Seventh Circuit Finds Labor Dep’t, Not DHS, Decides Job Requirements
In Hoosier Care, Inc., v. Chertoff, the U.S. Court of Appeals for the Seventh Circuit noted that the DHSâ€™s Administrative Appeals Office (AAO) had ruled that two workers’ college majors were not relevant postsecondary education for prospective positions in a residential care facility for profoundly disabled children and adults, because neither agriculture nor transportation is a field of knowledge that relates to the care of such persons. Relevant majors, the AAO suggested, would include those in such fields as psychology and education. Although the court said that interpretation was not necessarily unreasonable, it noted that the determination of what kind of training is required to classify someone as a “skilled” worker is made by the Department of Labor (DOL), not the DHS, which determines whether the worker satisfies those requirements; that is, whether he or she has the training the DOL believes is required for the job.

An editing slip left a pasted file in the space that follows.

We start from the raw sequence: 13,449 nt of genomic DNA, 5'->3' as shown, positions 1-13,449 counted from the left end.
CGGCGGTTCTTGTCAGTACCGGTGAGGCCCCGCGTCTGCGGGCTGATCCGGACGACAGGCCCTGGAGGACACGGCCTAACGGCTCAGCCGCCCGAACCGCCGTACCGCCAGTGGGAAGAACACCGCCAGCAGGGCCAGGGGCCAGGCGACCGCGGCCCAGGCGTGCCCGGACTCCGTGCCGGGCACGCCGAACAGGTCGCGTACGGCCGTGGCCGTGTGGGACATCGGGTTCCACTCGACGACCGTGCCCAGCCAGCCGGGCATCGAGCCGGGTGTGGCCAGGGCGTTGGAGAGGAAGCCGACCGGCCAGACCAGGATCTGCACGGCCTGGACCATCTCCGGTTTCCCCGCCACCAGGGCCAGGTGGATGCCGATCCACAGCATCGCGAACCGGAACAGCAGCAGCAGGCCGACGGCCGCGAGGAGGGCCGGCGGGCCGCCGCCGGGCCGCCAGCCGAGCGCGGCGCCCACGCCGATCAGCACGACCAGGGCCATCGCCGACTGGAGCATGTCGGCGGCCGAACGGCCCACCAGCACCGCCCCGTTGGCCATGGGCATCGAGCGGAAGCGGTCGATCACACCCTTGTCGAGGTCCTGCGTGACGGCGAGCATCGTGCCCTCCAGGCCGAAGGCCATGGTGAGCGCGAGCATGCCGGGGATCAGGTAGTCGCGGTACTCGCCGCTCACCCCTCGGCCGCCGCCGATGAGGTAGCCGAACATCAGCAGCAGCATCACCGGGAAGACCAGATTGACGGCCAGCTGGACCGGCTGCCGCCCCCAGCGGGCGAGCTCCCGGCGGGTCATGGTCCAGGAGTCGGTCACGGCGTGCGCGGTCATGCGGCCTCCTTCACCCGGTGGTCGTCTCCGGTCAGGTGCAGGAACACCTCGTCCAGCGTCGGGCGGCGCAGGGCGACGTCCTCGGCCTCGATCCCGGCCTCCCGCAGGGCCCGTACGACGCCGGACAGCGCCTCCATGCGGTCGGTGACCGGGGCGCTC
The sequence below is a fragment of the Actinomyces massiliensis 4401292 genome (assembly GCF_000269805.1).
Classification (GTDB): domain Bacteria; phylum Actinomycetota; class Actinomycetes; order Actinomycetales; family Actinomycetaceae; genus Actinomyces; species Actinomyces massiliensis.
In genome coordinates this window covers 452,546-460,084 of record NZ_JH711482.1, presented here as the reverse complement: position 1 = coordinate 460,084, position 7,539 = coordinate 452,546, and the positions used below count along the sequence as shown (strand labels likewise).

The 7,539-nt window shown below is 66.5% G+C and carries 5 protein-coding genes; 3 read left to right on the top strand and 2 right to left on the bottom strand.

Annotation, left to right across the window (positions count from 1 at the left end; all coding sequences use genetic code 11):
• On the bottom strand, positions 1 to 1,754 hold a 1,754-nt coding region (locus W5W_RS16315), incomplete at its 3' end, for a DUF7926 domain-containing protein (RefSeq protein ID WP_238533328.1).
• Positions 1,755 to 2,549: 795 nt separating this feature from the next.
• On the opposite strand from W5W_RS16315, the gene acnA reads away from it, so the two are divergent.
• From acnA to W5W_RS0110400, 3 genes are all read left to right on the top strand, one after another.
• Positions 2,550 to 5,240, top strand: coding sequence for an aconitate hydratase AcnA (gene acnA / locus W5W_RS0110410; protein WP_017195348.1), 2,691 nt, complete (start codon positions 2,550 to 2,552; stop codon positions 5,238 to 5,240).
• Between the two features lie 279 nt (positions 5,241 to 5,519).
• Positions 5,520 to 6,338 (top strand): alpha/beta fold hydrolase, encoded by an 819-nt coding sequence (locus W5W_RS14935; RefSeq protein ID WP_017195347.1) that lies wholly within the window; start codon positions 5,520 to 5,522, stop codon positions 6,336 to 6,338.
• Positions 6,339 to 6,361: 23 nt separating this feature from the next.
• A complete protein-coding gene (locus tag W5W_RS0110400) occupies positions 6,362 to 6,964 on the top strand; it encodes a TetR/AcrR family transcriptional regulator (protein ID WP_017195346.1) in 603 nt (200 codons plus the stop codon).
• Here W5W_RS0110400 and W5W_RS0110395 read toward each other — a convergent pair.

The court said it did not know how closely the DOL examines the suitability of the job requirements specified in an employer’s application for labor certification, but that the DHS did not argue that in conducting such an investigation in this case it was simply doing the DOL’s work for it. “If it wants to do that it will have to change its regulation and probably also persuade Congress to change the statute,” the court said, reversing the judgment of the district court and returning the case to the DHS for further proceedings.
The full text of the case is available here.